Let me say now that this ‘salvation’ requires no cosmic transaction on the cross; it simply requires people to follow Jesus as he leads them away from sinful ways and into Godly ones. Jesus pointed to Himself as this leader and example, saying “I am the Way.” Jesus never saved people by leading them through the “3 simple steps to salvation”, praying a prayer with them, and sending them on their way – and He certainly never told us to do that.

Costly salvation

The heart of the Bible resonates with the desire for God’s people to be holy and pure, living righteous lives that are pleasing to God by selflessly loving Him and selflessly loving others. He desires more than for us to wander in the vast expanse between the kingdom of sin and the kingdom of God, like the lukewarm Laodiceans who He wished “were either hot or cold”. He wants us to live as He has told us to, and thus be part of His Kingdom. He wants our full salvation, not to give us cheap grace. Full salvation requires us to “die with Christ, so that we may live with Him” – which means to forsake our selfishness and live like He did – for only then do we become “in Christ”.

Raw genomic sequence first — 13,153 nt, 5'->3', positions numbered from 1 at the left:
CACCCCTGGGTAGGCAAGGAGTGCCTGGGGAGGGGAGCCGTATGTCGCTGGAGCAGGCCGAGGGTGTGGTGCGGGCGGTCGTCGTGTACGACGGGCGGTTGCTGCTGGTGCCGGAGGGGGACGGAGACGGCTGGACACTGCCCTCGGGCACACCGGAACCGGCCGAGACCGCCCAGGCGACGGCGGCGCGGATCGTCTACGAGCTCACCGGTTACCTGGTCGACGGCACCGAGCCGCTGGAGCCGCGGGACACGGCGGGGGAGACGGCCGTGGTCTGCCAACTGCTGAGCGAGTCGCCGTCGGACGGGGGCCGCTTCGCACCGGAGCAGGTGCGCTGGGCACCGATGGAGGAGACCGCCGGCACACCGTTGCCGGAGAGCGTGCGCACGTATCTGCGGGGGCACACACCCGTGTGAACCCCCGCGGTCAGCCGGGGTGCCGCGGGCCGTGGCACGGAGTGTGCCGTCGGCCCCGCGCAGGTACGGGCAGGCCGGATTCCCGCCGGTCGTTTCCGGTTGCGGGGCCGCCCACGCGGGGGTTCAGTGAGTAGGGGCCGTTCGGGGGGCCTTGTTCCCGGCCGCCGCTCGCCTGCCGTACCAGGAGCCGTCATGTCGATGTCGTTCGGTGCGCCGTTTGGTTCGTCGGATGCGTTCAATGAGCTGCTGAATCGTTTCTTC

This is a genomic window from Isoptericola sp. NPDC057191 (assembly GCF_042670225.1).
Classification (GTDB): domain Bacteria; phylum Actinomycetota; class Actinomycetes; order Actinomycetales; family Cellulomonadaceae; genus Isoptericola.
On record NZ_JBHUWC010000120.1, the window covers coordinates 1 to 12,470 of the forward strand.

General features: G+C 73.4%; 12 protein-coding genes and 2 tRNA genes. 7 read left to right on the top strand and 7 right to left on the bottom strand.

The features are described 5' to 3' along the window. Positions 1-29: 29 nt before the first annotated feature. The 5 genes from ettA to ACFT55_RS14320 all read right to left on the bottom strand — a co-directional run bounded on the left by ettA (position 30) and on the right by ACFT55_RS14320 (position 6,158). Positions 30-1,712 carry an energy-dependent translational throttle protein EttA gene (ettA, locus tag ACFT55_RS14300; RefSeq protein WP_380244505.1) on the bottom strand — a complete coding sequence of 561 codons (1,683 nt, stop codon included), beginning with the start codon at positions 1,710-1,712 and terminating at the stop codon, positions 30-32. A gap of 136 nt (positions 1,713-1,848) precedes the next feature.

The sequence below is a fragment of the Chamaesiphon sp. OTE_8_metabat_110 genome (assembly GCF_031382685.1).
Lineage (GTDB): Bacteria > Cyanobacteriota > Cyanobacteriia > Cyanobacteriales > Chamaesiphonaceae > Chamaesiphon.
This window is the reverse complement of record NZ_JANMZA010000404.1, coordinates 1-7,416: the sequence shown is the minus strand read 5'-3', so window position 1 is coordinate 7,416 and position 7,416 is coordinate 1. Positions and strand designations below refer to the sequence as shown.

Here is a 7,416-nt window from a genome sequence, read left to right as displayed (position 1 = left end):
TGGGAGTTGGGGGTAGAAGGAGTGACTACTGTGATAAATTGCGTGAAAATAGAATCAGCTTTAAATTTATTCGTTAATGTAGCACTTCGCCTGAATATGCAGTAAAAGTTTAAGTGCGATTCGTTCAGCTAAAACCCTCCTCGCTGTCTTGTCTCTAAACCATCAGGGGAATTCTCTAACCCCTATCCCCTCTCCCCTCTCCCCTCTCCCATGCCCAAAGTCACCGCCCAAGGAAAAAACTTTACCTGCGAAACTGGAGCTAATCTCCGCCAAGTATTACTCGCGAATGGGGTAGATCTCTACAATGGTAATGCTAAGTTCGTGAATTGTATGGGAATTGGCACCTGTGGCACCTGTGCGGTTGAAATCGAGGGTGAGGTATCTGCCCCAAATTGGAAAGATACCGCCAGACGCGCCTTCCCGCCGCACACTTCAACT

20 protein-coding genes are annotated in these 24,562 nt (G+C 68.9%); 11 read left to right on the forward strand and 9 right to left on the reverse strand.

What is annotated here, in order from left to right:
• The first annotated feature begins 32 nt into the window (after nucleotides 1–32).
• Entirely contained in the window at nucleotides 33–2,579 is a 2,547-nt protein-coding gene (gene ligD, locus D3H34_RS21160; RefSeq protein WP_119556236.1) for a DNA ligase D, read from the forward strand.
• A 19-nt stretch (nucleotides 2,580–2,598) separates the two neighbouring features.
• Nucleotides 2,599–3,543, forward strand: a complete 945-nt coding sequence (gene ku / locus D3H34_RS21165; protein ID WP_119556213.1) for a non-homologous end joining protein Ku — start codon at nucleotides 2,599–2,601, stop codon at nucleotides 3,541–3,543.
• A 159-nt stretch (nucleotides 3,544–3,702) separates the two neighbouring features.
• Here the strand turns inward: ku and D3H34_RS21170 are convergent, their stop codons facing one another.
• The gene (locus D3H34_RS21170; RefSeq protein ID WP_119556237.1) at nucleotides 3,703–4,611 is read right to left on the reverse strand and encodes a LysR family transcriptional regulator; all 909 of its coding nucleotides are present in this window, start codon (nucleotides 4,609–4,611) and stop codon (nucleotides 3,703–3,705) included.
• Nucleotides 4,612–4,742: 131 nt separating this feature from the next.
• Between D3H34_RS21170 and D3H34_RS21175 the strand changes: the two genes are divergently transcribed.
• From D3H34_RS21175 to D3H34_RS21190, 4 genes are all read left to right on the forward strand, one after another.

But sadly this whole idea of salvation has become confused with the idea of “eternal life”. Yes, eternal life is a “gift” (Rom 6:23) – but it is given to the people who are in the Kingdom of God. Read the verse before Rom 6:23 where Paul writes about being “slaves to God”. Joining the Kingdom of God requires us to repent – to forsake – from sin and instead be faithful to God. That process is salvation, and is not without great reward, but it also comes at a great cost.

Personal and Social Salvation

Note also the very important aspect of salvation that is often neglected. It is summed up in Isaiah 61:1-3, which Jesus quotes from, saying:

The Spirit of the Lord Jehovah is on Me; because Jehovah has anointed Me to preach the Gospel to the poor; He has sent Me to bind up the broken-hearted, to proclaim liberty to the captives, and the opening of the prison to those who are bound; to preach the acceptable year of Jehovah and the day of vengeance of our God; to comfort all who mourn; to appoint to those who mourn in Zion, to give to them beauty for ashes, the oil of joy for mourning, the mantle of praise for the spirit of heaviness; so that they might be called trees of righteousness, the planting of Jehovah, that He might be glorified.